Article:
He points out that, at age 36, he won his 1994 Senate race against Harris Wofford, “a guy whose campaign team was James Carville and Paul Begala.” Despite the daunting Democratic registration advantage in Pennsylvania, Santorum edged Wofford by a 90,000-vote margin and thus, as he proudly tells his listeners, earned himself the No. 3 spot on the list of five Republicans that Carville hates the most. This flashback to the Clinton era of the 1990s highlights the depth of experience that Santorum brings to bear as a former two-term senator who’s been out of office nearly five years and yet, at age 53, is still boyishly youthful in appearance. He’s younger than Michele Bachmann (who is 55) and barely two years older than Tim Pawlenty (50), but had already been in the U.S. Senate for eight years when Pawlenty was first elected governor of Minnesota in 2002, at which point Bachmann was still a first-term state senator.

Santorum also points out that in 2000 he was re-elected with 52 percent of the vote in a year when George W. Bush got only 46 percent in Pennsylvania. And then he explains the one blot on his otherwise stainless political career: “I lost in 2006, but frankly, so did every other Republican in Pennsylvania. We lost five congressional districts, we lost the Statehouse by more than we’ve ever lost it in the history of the state, and we lost our governor’s race by 22 points.” But then he mentions a Quinnipiac poll of Pennsylvania which showed President Obama with a 54 percent disapproval rating and says, “Between Barack Obama and me, we’re in a dead heat.” Indeed, that poll in Pennsylvania, a state no Republican presidential candidate has won since 1988, shows Santorum polling nearly as well against Obama as Mitt Romney, who leads the GOP 2012 field in fundraising and name recognition.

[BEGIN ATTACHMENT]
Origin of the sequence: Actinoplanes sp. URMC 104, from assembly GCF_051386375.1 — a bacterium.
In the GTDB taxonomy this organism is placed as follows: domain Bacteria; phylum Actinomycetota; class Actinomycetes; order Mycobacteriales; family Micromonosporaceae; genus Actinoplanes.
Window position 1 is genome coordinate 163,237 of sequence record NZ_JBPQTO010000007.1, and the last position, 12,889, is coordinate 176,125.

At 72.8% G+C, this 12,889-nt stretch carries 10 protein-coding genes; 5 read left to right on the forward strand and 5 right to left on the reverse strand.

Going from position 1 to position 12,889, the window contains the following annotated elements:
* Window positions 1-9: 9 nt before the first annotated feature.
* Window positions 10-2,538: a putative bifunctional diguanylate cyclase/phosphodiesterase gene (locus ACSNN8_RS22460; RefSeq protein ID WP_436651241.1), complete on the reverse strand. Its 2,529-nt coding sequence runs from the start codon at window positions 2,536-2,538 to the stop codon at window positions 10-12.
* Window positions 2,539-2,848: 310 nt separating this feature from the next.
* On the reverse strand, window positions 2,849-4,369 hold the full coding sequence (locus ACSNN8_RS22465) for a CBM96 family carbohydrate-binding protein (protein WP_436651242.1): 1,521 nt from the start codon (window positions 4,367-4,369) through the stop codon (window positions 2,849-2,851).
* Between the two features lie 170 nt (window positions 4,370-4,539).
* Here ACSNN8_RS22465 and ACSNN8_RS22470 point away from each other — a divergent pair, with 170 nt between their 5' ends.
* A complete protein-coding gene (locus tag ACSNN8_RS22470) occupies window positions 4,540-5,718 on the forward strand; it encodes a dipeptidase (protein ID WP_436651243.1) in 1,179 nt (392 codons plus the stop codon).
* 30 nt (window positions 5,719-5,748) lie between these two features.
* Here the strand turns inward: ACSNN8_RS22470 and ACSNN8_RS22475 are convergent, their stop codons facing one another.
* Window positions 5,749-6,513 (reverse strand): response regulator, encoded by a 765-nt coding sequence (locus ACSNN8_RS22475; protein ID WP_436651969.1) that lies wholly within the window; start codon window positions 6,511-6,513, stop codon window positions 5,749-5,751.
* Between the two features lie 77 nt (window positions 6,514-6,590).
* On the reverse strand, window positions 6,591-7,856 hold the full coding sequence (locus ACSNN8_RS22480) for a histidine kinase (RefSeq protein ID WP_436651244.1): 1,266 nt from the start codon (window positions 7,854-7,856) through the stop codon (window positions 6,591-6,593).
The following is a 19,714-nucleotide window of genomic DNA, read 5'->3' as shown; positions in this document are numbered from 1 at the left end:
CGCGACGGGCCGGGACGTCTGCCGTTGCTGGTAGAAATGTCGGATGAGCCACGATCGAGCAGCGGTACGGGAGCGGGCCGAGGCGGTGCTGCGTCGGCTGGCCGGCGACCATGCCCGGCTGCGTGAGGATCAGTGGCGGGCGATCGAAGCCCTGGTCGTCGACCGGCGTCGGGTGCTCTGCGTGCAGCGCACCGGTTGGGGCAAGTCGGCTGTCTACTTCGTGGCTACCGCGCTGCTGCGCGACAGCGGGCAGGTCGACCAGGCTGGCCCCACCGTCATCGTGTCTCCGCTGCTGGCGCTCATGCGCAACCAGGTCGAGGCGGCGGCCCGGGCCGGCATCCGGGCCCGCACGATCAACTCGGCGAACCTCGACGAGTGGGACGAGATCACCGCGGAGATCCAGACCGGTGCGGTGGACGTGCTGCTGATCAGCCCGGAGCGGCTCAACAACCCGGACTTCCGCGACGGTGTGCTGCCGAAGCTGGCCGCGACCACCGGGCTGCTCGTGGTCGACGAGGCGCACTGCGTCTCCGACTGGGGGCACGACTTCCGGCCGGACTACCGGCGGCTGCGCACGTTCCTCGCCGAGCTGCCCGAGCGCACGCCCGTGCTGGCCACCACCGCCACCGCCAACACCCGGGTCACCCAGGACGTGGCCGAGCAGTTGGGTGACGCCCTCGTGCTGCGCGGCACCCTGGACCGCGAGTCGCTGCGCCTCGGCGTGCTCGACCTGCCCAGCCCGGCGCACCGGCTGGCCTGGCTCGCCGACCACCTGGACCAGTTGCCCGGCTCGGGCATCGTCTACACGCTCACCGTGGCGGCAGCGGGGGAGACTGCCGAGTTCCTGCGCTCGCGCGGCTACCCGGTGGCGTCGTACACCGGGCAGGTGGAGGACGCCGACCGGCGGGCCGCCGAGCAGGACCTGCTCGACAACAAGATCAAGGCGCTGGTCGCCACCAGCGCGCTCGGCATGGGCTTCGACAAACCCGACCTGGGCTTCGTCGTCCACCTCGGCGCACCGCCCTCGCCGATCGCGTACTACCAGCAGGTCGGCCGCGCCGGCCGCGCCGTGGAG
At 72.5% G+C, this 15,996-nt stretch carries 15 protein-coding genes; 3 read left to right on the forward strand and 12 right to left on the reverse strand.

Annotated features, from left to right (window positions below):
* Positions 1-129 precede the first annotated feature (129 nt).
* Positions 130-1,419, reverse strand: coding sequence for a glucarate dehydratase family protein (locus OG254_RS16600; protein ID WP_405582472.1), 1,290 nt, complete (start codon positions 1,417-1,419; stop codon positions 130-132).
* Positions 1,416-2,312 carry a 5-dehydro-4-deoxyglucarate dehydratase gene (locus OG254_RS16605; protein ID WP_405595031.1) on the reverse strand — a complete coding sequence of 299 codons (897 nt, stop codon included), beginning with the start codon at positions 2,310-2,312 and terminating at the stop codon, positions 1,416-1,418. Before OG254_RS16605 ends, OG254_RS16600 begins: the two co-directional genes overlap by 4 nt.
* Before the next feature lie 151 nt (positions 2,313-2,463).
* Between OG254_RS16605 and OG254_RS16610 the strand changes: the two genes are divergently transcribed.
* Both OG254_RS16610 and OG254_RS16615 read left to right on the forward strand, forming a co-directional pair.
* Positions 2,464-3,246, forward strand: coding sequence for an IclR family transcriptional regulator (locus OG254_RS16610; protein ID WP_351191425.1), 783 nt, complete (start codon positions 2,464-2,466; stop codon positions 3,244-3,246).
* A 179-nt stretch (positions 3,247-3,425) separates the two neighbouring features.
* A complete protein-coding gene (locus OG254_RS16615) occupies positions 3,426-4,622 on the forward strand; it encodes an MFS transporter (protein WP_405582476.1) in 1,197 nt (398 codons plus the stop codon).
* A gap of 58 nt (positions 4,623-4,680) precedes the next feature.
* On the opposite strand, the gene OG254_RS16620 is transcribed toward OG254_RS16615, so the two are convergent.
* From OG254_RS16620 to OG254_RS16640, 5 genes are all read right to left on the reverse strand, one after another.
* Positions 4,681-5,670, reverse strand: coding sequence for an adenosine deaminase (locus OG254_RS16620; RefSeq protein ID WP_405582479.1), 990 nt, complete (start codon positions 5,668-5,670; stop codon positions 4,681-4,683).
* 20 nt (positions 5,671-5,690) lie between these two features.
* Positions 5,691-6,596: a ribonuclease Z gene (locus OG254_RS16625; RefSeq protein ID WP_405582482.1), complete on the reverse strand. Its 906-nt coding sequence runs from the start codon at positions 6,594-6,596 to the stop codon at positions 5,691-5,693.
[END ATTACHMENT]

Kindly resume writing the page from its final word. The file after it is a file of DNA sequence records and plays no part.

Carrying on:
Romney, however, is not expected to make a major effort in next February’s Iowa caucuses, which have historically favored social conservatives among Republicans. The upcoming straw poll at Ames is shaping up as a showdown between Bachmann and Pawlenty, the two candidates from neighboring Minnesota. A Tea Party favorite, Bachmann has surged since her strong performance in a June 13 debate in New Hampshire, while Pawlenty — who has struggled to live up to his early promise as a conservative alternative to the more centrist Romney — may see his campaign implode if he doesn’t do well at Ames. And there is an outside possibility that Santorum may figure more prominently in the straw poll’s impact than his low-profile campaign would suggest. In his most recent syndicated column, George F. Will described Santorum as “a favorite of evangelicals,” and said that if Santorum finishes ahead of Pawlenty in Saturday’s straw poll, that result might “destroy” Pawlenty. (The destruction of Pawlenty would be a bad thing, according to George Will — who it must be noted, is also part of the “national media” that Santorum accuses of deliberately ignoring him.)

Santorum was running late Saturday as he left the Hurd family’s barn to continue his journey along the road that leads to Thursday’s debate and next Saturday’s big showdown in Ames. Six events are on his schedule for Monday, and seven more Tuesday. Before he left the barn near Roland, however, he reminded his supporters that anyone who will be 18 years old by Election Day 2012 is eligible to vote in the straw poll — and that would include many of the 16- and 17-year-olds who were among the home-schooled kids in attendance. If enough of them heed Santorum’s suggestion, by next Sunday even the liberal media won’t be able to ignore him anymore.

Robert Stacy McCain